ESTHER SCHAPIRA: So you are doing a better investigation job than the police?
RAHMEH: No, no, no, no, we have some secrets, you know, for ourselves. We cannot give anything, everything.
After having reported in October that Israeli troops produced the fatal gunfire, as the Israeli military initially took responsibility and apologized, the American media generally did not show much interest in updating viewers and correcting the record. On November 28, nearly all television news shows ignored the finding. But CBS's Early Show did run a full report on the story. David Hawkins: "The 12-year-old boy whose televised death has come to symbolize Israel's severe reaction to Palestinian violence may not have been killed by an Israeli soldier, the Israeli army now says." The evening news shows were dominated by the presidential election recount in Florida, but all three broadcast networks still made time for a brief story on the scheduling of elections in Israel, without mentioning the al-Dura case.
On the November 12, 2000, 60 Minutes, CBS correspondent Bob Simon mentioned that the Israeli military was planning to investigate the shooting but dismissed the belief of Israeli General Yom-Tov Samia that Israeli troops were not responsible as "predictable." Simon: "But before the soldiers even opened fire [in the simulation], the general and his scientists had reached their conclusions, predictable conclusions: Mohammed al-Dura and his father had not been shot by Israelis." General Samia: "I am very sure that they were shot from the Palestinian side." Simon: "The general may believe that, but it will be a hard sell even to Israelis."
On the March 20, 2002, Special Report with Brit Hume on FNC, Hume reported that "A German TV network, ARD, has aired a documentary casting doubt on the widely-held belief that Israeli gunfire killed the boy. ARD raised questions about, among other things, whether it was even possible for him to be hit from the Israeli position. Of why the bullets in the boy's body have seemingly disappeared, and why Palestinians never investigated the incident."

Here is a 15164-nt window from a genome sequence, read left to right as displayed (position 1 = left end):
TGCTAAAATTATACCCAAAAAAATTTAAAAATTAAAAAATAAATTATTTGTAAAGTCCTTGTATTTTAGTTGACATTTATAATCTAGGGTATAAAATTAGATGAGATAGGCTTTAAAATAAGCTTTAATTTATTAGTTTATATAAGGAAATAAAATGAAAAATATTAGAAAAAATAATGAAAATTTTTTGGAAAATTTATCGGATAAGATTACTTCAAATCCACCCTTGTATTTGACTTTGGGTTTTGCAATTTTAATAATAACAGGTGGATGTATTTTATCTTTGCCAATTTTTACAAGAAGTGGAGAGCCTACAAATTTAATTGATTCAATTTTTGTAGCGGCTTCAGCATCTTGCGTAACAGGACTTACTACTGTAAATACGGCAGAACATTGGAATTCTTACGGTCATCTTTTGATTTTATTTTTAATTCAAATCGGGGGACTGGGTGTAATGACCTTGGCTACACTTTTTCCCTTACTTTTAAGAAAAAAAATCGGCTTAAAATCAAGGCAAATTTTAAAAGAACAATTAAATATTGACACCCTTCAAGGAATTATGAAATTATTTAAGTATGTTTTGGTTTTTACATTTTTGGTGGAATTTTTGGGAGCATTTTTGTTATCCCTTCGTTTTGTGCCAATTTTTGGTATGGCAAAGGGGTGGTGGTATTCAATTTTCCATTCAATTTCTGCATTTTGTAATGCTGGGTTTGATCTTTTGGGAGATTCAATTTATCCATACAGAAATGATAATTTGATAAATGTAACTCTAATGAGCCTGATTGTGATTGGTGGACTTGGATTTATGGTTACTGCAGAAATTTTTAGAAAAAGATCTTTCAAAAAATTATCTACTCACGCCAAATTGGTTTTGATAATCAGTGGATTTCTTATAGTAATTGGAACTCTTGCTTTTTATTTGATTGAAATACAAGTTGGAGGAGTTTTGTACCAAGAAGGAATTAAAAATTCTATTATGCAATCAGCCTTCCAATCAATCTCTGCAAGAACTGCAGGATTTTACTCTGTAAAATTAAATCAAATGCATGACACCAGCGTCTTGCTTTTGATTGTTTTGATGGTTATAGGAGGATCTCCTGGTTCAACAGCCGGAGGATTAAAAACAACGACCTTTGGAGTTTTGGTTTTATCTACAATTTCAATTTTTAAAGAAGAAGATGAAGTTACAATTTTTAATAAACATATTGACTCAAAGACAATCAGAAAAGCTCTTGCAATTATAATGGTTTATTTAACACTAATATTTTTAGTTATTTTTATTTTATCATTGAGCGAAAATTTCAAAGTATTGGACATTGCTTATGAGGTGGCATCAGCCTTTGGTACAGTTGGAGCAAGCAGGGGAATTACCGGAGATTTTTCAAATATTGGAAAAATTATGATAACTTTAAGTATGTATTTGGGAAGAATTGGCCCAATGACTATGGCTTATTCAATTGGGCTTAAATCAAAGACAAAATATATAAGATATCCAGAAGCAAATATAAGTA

On the May 20, 2003, Lester Holt Live, MSNBC's Holt interviewed James Fallows of the Atlantic Monthly about his article on the subject: "The Arab world blamed Israeli soldiers for the Palestinian boy's death. And al-Dura became the symbol of a Palestinian struggle against Israel. But what if Mohammed al-Dura was instead killed by a bullet fired from a Palestinian gun? James Fallows raises this very question in his article in this month's Atlantic Monthly magazine."
A Nexis search reveals no apparent evidence that ABC or NBC ever reported on the Israeli military's conclusion that they were likely not responsible for the gunfire seen in the video.While it may be partially understandable that the media would want to wait until the court process runs its entire course before reporting the possibility that the al-Dura shooting was itself a hoax, especially since the Israeli government has been reluctant to join in this aspect of the dispute, the media should at least have reported that the Israeli military disputes the charge of its culpability. Plus, there should be some interest in the general issue of Palestinians staging events to use for propaganda, especially since some apparently staged footage made it onto a number of American news shows such as 60 Minutes.